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Business Transformation in Action

Joe McKendrick

SOA Patterns Podcasts

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As mentioned in previous posts, I have had the opportunity to be a part of the launch of Thomas Erl's latest book, SOA Design Patterns.


Many organizations' efforts to move to SOA have been mired-by organizational issues, by conflicting vendor messages, and by architectures that may amount to little more than Just a Bunch of Web Services. While no two SOA implementations are alike, Thomas Erl and his team of contributors have effectively identified the similarities in composition services need to have at a sub-atomic level in order to interact with each other as we hope they will. The book identifies 85 SOA design patterns which have been developed and thoroughly vetted to ensure that a service-oriented architecture does achieve the flexibility and loose coupling promised.

 
As part of the book launch, I have been conducting a series of podcasts with Thomas and some of his co-authors on the SOA patterns they have identified and published in the book. There are 85 patterns in all, so we can't cover all, but we definitely got the basics:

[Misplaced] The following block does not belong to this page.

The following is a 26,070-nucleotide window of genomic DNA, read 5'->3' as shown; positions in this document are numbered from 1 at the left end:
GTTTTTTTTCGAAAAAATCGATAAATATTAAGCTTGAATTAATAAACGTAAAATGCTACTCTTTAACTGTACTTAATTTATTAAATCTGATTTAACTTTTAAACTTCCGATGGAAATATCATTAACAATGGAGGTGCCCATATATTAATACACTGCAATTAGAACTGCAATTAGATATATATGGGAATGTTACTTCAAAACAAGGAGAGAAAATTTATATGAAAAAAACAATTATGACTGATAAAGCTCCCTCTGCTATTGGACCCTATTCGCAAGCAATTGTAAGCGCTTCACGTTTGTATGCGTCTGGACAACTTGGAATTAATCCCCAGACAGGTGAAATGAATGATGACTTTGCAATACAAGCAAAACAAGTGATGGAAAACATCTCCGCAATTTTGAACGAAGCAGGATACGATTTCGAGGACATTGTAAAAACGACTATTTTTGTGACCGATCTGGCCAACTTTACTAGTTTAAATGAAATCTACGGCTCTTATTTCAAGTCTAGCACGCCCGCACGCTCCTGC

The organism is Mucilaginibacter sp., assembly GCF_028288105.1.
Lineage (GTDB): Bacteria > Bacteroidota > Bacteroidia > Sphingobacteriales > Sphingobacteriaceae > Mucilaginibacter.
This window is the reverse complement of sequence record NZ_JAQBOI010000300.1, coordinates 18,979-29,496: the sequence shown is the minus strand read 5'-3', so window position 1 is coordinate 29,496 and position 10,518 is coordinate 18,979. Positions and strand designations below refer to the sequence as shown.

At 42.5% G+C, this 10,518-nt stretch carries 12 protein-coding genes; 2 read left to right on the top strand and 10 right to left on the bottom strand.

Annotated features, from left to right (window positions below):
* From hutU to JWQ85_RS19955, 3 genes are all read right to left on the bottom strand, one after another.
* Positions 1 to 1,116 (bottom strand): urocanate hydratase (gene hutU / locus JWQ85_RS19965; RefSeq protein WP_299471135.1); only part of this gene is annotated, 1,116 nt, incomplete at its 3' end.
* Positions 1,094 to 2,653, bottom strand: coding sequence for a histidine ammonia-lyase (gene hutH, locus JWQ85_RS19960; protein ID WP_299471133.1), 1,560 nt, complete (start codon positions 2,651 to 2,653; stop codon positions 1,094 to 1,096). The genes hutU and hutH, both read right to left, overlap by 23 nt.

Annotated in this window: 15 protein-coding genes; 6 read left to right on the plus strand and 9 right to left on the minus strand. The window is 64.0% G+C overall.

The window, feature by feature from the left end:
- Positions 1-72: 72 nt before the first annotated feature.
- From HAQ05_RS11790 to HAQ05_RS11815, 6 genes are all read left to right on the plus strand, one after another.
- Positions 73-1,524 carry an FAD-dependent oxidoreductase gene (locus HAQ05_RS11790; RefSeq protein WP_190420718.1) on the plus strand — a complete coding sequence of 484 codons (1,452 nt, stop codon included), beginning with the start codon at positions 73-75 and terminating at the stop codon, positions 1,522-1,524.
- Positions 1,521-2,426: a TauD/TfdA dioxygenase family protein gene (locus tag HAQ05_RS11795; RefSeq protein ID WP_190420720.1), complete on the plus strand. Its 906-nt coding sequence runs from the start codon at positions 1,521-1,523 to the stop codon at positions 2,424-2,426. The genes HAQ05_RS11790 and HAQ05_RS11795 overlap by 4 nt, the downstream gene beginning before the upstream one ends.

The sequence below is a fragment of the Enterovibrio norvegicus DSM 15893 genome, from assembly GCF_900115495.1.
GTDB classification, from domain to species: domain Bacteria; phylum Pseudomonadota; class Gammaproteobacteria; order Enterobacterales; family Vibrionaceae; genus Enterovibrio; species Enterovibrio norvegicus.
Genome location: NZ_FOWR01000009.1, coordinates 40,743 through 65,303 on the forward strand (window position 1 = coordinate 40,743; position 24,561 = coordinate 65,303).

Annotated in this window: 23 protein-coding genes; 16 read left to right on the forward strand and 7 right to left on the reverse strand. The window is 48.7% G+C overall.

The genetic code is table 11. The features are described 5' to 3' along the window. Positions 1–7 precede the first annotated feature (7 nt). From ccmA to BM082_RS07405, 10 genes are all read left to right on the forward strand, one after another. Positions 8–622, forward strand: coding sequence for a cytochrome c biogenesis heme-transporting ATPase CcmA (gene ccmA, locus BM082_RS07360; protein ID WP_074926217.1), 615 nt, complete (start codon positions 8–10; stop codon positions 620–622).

Why SOA Design Patterns? In the first podcast of the series, Thomas talks about the creation and purpose of SOA Design Patterns and the launch of the SOAPatterns.org community site that allows anyone to post new candidate patterns.

Governance patterns: In the second podcast, Thomas and I talk about governance, one of the most important and least understood areas of SOA. Thomas explains how SOA design patterns can address governance problems.

Service inventories: In the third podcast of the series, I talk to Thomas Erl about service inventories - collections of independently designed and governed services. Thomas discusses the popular Domain Inventory pattern commonly used when enterprise-wide SOA adoption is not possible.

Service contract design issues: In the fourth podcast, Thomas explains some of the SOA design patterns that address service contract design issues that occur both during the initial service design stage as well as subsequent to deployment, including versioning.

Separation of concerns: In the fifth podcast, Thomas delves into core service-orientation theory by exploring a pattern sequence that results a primitive service definition process that essentially establishes how service-orientation is carries out the separation of concerns.

Runtime data and data design patterns: In the sixth podcast of the series, Thomas discusses SOA design patterns that relate to the processing of runtime data and data design. Thomas highlights the Schema Centralization and Canonical Schema and Canonical Schema Bus patterns.

In this blog (formerly known as "SOA in Action"), Joe McKendrick examines how BPM and related business and IT approaches can promote business transformation.

Joe McKendrick

Joe McKendrick is an author and independent analyst who tracks the impact of information technology on management and markets. View more

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